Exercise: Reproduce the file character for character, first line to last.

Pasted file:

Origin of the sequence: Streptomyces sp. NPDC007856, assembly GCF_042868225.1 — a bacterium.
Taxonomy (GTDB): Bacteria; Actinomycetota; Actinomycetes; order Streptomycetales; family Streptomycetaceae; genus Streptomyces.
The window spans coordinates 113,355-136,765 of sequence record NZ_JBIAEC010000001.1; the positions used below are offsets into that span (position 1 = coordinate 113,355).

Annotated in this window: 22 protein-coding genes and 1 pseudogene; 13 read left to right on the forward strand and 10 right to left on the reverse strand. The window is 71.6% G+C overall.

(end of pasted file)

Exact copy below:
Origin of the sequence: Streptomyces sp. NPDC007856, assembly GCF_042868225.1 — a bacterium.
Taxonomy (GTDB): Bacteria; Actinomycetota; Actinomycetes; order Streptomycetales; family Streptomycetaceae; genus Streptomyces.
The window spans coordinates 113,355-136,765 of sequence record NZ_JBIAEC010000001.1; the positions used below are offsets into that span (position 1 = coordinate 113,355).

Annotated in this window: 22 protein-coding genes and 1 pseudogene; 13 read left to right on the forward strand and 10 right to left on the reverse strand. The window is 71.6% G+C overall.